Labour’s fourth shadow pensions minister in under a year says she will introduce a “campaigning element” to the role, holding the Government to account over the retirement freedoms, automatic enrolment and the new state pension.
The party has been criticised for stepping back from key financial services debates, including the Financial Advice Market Review and the pension reforms, but Angela Rayner says leader Jeremy Corbyn has tasked her with designing the party’s pensions policy and strategy.
The MP for Ashton-under-Lyne, a former carer and union representative, says she will use her campaigning experience to tackle three key areas.
Speaking to Money Marketing, she says: “I plan to be around for a while, I’m not learning all this stuff to just leave. There are a lot of complex issues. I want to bring a campaigning element to the brief. This is a technical area and I understand that’s important but the big issues for me are in areas like auto-enrolment where a lot of people will miss out, how are we protecting them?
“And the pension freedoms mean there are a lot of people that are not taking guidance because they fall under the threshold.
“There’s a lot of people who fall under that barrier that can just take their money and they are vulnerable to the market, there’s no one looking after their interests.”
In October the FCA said it was introducing a £10,000 threshold over which pension providers have to give customers risk warnings when they access pots.
Rayner has also taken aim at the Department for Work and Pension’s approach to the Women Against State Pension Inequality campaign.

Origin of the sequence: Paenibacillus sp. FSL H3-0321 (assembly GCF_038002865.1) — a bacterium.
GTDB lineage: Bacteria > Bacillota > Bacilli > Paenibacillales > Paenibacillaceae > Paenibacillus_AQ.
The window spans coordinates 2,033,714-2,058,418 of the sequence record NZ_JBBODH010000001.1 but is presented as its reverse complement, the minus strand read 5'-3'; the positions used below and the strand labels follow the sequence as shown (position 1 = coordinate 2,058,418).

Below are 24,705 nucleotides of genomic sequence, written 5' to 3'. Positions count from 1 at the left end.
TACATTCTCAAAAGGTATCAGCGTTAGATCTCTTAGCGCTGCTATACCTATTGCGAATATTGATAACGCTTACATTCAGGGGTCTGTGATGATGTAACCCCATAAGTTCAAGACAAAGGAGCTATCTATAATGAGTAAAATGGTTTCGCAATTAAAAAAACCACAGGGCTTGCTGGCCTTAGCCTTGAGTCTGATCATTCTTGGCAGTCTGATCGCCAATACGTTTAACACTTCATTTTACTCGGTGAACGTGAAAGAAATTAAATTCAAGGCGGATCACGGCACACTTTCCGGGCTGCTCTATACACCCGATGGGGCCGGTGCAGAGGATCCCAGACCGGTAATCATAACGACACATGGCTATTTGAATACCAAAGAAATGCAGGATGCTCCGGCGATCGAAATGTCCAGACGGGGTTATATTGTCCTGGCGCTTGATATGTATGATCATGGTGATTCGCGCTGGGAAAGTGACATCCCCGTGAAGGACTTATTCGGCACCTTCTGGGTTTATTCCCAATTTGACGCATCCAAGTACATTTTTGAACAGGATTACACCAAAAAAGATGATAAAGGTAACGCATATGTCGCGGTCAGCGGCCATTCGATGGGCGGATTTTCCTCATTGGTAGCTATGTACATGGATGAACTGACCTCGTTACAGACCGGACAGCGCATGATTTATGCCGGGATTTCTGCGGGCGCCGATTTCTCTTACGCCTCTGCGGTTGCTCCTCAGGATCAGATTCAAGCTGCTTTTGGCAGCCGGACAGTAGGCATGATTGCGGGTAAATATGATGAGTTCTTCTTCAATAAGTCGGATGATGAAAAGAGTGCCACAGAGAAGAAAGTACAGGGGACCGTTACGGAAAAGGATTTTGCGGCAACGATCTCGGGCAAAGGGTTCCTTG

The Government has ruled out granting transitional measures to women who claim they were given inadequate notice when their state pension ages were raised twice, in 1995 and 2011.
Last week Rayner called on the Government to “show us the money” on transitional measures it says it has considered for women affected by the rise in state pension age.
Rayner also criticises the Conversatives for “bitty” pensions policy that hinders people planning for their retirement.
She says: “Jeremy is keen for me to start those conversations with the market and savers to make sure we create the right offer for people. I don’t think the Government has a strategic vision for pension reform, it feels bitty. It’s tinkering instead of developing a joined-up strategy that means people know what retirement will be.”
She is concerned about people running down their pension savings too quickly but will not go as far to say the Government should introduce extra controls.
She adds: “Ultimately financial services are there to serve and enable people. We are not slaves to finance, the system is there to enable us to better people’s lives. There’s no harm in making profit but there has to be a balance.”